2. I also think that the Catholic Church is on the right way to reach a broader base. I just had a look at the Pope’s Twitter page. I could not really tell what my expections were in advance, but somehow I had the feeling that they have been met. On the page you find Tweets that are intended to lift the readers spirit, but what confused me a little bit was the fact that there were hardly any references to current events. There were appeals to pray for the people of Sri Lanka and the Philipinnes when Pope Francis visited the respective countries – alright. I was some kind of disappointed that after the shooting in Paris, the reaction was just: “#PrayersForParis”. That’s it. No prayer for peace and respect between the religions or something.
    Basically I like the idea of the Pope (or the responsible people) using Twitter and the like for communicating with the believers. I think it would be even more successful if there were also tweets from followers (you only see what the Vatican writes) – maybe questions to the followers would help to overcome the “fear” some may have to “talk” to the Pope. I am of the opinion that it would also help to enhance the up-to-dateness of the tweets (reacting to major world events, etc.). Maybe the Vatican’s social media strategy is not fully developed yet.

  3. Great Post! As a non catholic and a graduate of a catholic high school I have in the past been critical of the catholic church and their lack of adapting to the current culture. I don’t follow the happenings of the catholic church that much but I do enjoy this Pope. I think he is smart for turning to social media to connect with young people. The amount of followers that the Pope has acquired on Twitter proves that it was the right decision because it is a platform that many catholics use.

  4. It’s awesome that you brought up this topic. I have loved seeing Pope Francis on Twitter. His accepting spirit has resonated with so many people, and his Twitter account only supplements this. I actually didn’t see tweets under Pope Benedit XVI, but I’m glad to hear he supported this initiative. It’s sad but true that especially younger generations struggle to make time for going to church. Therefore, meeting on Twitter is so innovative. @johannaweiss, I also love your point about using Twitter to have a deeper connection by being able to “talk” with the Pope.

  5. Yet another reason I’m loving Pope Francis! Definitely a clever and interesting post, Chris. I agree with many of the posts above that expanding the social media movement to Catholicism is a smart move by the Church. The Church’s future rests on the ability to recruit young followers. As a Catholic I have seen many of my peers fall away from religion mainly because their parents have. Whether that be due to church scandals or other reasons, there is a need to reconnect today’s youth and what better way than through a platform they already understand so well! With the use of twitter young people can make their own opinions about their faith, separate from their parents and older generations of Catholics.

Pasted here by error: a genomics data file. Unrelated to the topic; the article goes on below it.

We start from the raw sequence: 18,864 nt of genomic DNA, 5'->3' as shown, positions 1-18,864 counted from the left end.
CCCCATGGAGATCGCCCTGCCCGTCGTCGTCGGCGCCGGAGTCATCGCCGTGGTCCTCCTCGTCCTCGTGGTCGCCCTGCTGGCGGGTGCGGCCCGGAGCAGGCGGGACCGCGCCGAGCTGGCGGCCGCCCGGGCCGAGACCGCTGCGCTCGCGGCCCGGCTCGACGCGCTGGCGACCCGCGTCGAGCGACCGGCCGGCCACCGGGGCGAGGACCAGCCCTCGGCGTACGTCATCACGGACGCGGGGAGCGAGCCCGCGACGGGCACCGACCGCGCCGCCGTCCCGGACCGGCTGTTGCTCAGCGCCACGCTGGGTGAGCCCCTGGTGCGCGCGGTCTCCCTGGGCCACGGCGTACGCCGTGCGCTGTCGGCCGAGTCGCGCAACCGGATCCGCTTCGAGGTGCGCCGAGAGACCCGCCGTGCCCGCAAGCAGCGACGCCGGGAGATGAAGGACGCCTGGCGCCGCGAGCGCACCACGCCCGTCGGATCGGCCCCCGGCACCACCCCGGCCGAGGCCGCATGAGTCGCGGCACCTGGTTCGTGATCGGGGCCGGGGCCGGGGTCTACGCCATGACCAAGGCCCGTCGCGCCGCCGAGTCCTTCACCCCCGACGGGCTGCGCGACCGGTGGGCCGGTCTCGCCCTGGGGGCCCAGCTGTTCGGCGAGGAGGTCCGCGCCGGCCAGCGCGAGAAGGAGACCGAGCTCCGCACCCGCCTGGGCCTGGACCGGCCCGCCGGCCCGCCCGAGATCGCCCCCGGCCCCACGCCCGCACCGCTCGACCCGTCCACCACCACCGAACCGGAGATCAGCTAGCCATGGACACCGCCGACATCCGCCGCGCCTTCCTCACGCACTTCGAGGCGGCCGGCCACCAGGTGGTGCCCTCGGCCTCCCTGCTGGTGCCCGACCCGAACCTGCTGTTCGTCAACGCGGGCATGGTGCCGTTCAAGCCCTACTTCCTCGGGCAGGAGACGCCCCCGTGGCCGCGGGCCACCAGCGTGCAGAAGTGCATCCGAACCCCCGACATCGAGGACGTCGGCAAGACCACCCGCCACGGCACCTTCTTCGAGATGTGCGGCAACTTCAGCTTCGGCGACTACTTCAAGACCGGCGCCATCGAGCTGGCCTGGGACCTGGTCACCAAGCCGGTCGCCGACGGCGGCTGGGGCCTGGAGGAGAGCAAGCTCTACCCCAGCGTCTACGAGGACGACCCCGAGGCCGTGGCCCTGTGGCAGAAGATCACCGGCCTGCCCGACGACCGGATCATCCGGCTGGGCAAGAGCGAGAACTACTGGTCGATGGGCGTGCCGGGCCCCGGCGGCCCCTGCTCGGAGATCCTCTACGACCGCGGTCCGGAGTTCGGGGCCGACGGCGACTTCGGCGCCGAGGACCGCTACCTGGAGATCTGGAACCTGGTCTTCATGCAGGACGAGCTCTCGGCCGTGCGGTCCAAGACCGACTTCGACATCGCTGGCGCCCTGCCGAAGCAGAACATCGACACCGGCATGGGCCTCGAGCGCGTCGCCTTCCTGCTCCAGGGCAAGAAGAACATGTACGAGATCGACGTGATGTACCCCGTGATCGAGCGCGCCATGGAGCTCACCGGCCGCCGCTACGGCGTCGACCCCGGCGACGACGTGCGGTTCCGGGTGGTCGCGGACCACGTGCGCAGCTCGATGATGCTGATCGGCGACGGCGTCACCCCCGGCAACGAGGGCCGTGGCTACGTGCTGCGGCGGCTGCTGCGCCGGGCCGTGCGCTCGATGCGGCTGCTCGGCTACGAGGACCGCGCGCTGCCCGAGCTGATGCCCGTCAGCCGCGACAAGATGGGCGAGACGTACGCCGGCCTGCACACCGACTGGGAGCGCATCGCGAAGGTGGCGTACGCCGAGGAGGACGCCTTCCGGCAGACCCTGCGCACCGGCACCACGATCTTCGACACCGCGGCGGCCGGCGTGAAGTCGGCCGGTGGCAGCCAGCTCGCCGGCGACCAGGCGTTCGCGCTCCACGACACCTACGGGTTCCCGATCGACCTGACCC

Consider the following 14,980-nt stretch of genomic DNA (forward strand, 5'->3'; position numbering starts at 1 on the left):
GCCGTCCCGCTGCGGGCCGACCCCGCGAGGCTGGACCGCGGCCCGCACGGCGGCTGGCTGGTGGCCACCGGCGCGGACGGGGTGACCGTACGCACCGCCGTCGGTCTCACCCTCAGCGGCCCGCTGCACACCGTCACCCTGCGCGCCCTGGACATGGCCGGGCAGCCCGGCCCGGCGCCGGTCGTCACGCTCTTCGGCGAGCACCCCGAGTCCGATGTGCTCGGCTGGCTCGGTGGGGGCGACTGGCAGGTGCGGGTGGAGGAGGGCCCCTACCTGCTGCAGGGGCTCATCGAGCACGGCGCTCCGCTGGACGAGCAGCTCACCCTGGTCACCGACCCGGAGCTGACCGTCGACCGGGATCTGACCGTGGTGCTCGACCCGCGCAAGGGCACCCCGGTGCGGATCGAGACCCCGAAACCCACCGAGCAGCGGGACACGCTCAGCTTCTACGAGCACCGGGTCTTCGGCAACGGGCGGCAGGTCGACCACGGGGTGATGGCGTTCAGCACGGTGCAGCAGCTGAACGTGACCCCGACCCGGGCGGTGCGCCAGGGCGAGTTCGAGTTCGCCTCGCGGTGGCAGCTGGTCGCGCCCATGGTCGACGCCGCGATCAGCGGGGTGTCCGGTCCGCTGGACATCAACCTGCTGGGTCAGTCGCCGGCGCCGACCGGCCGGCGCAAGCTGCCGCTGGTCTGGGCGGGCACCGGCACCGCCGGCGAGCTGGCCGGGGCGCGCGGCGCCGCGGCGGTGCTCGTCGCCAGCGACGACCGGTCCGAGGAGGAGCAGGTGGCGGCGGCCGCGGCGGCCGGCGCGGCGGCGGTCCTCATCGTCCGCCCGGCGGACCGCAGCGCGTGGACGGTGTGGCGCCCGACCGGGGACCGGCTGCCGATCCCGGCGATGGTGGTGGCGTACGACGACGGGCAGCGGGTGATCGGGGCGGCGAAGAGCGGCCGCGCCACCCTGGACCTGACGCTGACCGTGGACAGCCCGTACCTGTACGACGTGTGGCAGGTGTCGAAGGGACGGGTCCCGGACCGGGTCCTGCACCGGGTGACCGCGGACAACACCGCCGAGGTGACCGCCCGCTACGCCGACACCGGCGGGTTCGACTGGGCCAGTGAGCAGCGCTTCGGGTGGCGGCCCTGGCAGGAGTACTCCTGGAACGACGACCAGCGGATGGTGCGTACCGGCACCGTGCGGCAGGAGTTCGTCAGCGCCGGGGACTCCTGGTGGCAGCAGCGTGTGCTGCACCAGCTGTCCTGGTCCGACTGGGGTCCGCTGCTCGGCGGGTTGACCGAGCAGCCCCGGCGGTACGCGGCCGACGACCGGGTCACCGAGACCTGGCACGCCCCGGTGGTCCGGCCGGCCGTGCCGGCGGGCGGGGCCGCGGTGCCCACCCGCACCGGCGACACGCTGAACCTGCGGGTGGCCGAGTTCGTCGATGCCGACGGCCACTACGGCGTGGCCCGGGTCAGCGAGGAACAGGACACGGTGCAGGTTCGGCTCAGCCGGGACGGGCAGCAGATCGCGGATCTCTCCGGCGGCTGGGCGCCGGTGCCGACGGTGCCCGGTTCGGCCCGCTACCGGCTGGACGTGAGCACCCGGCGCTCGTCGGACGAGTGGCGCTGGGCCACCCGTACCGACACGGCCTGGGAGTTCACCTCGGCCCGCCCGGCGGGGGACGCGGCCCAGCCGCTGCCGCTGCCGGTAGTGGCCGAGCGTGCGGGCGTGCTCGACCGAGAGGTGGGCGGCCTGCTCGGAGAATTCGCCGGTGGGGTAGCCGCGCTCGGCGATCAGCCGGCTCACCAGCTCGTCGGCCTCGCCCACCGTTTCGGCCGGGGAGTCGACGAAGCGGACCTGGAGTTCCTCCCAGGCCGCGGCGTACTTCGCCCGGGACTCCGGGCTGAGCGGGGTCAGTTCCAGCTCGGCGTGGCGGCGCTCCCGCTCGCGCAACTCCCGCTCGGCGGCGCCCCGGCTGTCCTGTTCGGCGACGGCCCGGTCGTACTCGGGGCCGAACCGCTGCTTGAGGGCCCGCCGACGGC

6. Great post, Chris! I had no idea that the Pope has such a massive following on Twitter. This is absolutely a step in the right direction for the Church and Pope Francis’s desire to reach out to young Catholics. The Catholic Church is an institution, and very similar to businesses, it also needs to keep up with current trends of the day to reach its audience. With the help of social media, Catholics around the world can now unite in a quicker, more efficient way. I have a feeling that this will help young people feel more connected to their religion, now that the Pope is transforming the image of the Catholic Church into something more progressive than ever before. It amazes me how powerful social media has become- that even the Pope is using it! It will be interesting to see how his effort makes an impact in the future.

  7. meganvtom · ·

    I loved reading about this topic because I really didn’t know much about the Pope’s use of Twitter and social media in general. I find it interesting that the Pope is able to reach followers all over the globe and also of all different demographics. When you pointed out the fact that the Twitter was able to reach a younger audience and increase youth involvement, it got me thinking about the possibilities that may just be beginning. It brought me back to our first class in which we spoke of social media’s evolution from sharing to eventually collective action, which I believe could be in the future.

  8. Nice post. I agree with you that this was the right move for the Catholic Church, especially when you consider the audience they are reaching through social media. Just like a seemingly stuffy brand can use social media to become more relatable to its consumers, so can the Pope and the Catholic Church!